Really? I won't argue the point. What is more interesting is that this is no doubt how she truly perceives things, because this is who she is: narrow, bigoted, ungrateful, and more than a little thick. So thick that one laments the unfairness of a system that eases such a defective intellect through its most elite universities, just so liberals-of-palor can feel good about themselves. But it is not good to feel good about a lie, since this implicitly sunders the above-noted relationship between love and truth.

I can't help contrasting this with Chesterton, whose spiritual biography I just read. Whatever else he was, this was a Happy Man in love with the world.

Conversely, the ranks of the left are filled with unhappy people who detest the world and want to change it into something it isn't -- and man into something he can never be. The conundrum for the leftist is how to hate the world "enough to change it, and yet love it enough to think it worth changing" (Chesterton).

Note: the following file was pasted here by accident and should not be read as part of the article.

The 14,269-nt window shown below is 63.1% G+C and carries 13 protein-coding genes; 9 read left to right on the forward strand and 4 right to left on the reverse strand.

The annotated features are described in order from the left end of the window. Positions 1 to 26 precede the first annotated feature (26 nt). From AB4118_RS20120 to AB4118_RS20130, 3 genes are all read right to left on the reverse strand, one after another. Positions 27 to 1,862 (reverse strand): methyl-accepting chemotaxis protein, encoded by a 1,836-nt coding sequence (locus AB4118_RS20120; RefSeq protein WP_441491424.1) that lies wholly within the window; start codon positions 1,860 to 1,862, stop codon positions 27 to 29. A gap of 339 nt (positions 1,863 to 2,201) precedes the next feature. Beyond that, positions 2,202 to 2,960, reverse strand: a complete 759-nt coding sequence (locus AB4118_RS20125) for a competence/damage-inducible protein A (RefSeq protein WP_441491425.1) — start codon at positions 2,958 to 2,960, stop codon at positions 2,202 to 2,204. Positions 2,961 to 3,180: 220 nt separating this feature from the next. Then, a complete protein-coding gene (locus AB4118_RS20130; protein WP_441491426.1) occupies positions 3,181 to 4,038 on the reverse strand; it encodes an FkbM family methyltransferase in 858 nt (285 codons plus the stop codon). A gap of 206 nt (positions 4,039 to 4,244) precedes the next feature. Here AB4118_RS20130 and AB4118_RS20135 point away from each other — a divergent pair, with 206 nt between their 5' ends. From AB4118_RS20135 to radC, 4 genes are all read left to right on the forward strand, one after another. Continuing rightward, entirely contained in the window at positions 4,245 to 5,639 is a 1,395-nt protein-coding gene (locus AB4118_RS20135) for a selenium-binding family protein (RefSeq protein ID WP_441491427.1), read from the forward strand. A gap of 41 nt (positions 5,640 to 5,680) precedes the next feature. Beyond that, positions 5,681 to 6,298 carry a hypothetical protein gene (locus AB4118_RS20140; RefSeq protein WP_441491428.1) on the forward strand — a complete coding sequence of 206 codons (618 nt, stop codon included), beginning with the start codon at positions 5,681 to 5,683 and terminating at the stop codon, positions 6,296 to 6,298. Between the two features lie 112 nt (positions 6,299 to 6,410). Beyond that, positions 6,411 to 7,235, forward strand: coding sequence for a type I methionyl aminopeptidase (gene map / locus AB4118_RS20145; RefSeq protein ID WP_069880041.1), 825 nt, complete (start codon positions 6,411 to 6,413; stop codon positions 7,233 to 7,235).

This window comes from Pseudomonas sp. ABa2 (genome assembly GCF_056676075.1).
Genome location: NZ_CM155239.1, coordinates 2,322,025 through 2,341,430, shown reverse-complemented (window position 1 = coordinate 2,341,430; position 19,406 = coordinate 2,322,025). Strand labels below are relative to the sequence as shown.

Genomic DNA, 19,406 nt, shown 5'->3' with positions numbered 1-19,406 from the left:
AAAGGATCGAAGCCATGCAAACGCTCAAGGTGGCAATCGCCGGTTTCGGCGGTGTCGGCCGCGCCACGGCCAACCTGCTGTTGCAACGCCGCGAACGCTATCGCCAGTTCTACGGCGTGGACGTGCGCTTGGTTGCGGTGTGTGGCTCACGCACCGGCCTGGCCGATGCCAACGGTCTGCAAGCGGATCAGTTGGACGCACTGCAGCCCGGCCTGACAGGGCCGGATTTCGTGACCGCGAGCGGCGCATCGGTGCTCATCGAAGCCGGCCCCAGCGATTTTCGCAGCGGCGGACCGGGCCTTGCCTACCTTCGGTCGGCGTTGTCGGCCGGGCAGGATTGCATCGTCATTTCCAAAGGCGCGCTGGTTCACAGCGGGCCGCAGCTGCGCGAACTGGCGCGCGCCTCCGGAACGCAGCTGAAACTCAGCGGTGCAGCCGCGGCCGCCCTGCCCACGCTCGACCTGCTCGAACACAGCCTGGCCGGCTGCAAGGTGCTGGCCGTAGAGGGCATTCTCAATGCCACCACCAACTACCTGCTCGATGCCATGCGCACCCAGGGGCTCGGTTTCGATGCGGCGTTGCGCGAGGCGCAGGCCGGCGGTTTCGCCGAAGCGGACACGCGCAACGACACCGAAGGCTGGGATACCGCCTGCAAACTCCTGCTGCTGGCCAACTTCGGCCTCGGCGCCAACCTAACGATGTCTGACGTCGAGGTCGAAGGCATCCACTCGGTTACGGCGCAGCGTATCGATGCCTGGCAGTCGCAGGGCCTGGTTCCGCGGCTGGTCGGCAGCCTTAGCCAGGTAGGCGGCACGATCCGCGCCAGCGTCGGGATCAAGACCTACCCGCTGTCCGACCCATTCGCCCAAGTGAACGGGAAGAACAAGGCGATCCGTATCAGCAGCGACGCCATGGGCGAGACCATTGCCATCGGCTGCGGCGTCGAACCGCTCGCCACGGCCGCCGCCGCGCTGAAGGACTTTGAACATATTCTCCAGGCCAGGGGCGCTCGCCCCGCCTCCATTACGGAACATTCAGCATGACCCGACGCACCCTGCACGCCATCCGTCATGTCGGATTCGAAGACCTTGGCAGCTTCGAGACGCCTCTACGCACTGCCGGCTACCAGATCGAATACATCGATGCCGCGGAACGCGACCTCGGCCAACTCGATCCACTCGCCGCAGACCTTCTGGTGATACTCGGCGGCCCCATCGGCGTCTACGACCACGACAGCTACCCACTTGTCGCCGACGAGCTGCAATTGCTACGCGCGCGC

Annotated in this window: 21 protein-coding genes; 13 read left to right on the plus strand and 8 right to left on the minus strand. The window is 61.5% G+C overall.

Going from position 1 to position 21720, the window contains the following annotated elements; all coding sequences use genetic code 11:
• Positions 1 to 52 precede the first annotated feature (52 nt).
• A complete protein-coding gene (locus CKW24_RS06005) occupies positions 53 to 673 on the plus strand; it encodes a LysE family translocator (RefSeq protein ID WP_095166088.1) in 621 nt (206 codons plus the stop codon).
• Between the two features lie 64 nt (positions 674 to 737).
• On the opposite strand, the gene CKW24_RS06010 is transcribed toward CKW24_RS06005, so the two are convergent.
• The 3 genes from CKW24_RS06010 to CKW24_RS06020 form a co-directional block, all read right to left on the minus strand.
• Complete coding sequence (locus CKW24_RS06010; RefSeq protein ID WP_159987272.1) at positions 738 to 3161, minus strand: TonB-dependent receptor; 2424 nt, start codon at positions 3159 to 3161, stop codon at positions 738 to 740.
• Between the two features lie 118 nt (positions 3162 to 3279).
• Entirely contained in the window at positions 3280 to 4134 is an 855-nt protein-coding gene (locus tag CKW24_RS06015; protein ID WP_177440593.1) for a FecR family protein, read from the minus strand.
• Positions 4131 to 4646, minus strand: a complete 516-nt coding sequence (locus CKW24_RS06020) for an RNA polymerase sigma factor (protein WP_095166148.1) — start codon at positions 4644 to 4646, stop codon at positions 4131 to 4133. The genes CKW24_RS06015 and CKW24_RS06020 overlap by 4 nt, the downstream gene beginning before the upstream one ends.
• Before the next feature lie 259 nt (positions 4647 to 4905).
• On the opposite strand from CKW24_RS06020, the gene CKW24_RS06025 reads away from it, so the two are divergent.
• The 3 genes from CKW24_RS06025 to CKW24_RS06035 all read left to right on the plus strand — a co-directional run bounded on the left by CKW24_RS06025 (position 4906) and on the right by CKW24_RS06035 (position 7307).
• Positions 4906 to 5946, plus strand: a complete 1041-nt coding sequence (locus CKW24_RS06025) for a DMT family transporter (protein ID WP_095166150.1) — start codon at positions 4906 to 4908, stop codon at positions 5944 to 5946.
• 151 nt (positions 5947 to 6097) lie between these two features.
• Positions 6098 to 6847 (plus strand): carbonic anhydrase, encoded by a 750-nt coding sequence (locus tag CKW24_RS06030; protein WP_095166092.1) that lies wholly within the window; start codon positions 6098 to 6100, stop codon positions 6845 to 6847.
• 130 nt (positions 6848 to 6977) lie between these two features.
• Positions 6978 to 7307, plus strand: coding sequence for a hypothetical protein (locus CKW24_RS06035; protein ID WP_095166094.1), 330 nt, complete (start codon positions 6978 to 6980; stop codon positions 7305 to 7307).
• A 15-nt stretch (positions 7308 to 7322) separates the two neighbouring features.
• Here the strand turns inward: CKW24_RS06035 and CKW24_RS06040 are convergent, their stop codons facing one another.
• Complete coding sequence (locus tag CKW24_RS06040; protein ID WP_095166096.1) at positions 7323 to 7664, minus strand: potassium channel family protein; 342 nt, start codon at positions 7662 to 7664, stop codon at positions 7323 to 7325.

You cannot simultaneously love this country and want to "fundamentally transform" it, as Obama promised. If you don't believe me, try saying it to your wife, and see how it goes over: "honey, I love you. But I sure wish you were someone else."

The most perfect system dreamt up by the left cannot redeem man, first, because it will have been dreamt up by a man, and second, because any system that requires perfect people in order to function is doomed to failure. In contrast, our wise founders devised a political system based upon man as we actually find him, not as we wish him to be. This is appropriate skepticism, in contrast to the ubiquitous combination of cynicism and gullibility found in the left.